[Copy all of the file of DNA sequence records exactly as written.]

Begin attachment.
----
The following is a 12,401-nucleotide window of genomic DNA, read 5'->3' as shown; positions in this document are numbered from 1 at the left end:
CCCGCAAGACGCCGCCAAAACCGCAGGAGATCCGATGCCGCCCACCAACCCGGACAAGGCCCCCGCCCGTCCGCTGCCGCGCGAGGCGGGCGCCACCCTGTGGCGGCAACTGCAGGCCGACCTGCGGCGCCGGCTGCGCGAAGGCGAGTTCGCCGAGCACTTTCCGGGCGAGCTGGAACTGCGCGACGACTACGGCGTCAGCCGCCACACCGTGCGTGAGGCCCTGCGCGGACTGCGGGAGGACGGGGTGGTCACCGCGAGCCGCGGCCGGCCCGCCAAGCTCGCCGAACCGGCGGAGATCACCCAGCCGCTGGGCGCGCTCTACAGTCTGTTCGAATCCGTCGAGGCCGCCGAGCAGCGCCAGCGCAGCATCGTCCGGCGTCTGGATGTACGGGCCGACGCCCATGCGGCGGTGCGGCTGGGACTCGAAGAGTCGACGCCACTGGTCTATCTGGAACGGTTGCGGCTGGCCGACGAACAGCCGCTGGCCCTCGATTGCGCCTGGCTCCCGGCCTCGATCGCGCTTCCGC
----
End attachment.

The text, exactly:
The following is a 12,401-nucleotide window of genomic DNA, read 5'->3' as shown; positions in this document are numbered from 1 at the left end:
CCCGCAAGACGCCGCCAAAACCGCAGGAGATCCGATGCCGCCCACCAACCCGGACAAGGCCCCCGCCCGTCCGCTGCCGCGCGAGGCGGGCGCCACCCTGTGGCGGCAACTGCAGGCCGACCTGCGGCGCCGGCTGCGCGAAGGCGAGTTCGCCGAGCACTTTCCGGGCGAGCTGGAACTGCGCGACGACTACGGCGTCAGCCGCCACACCGTGCGTGAGGCCCTGCGCGGACTGCGGGAGGACGGGGTGGTCACCGCGAGCCGCGGCCGGCCCGCCAAGCTCGCCGAACCGGCGGAGATCACCCAGCCGCTGGGCGCGCTCTACAGTCTGTTCGAATCCGTCGAGGCCGCCGAGCAGCGCCAGCGCAGCATCGTCCGGCGTCTGGATGTACGGGCCGACGCCCATGCGGCGGTGCGGCTGGGACTCGAAGAGTCGACGCCACTGGTCTATCTGGAACGGTTGCGGCTGGCCGACGAACAGCCGCTGGCCCTCGATTGCGCCTGGCTCCCGGCCTCGATCGCGCTTCCGC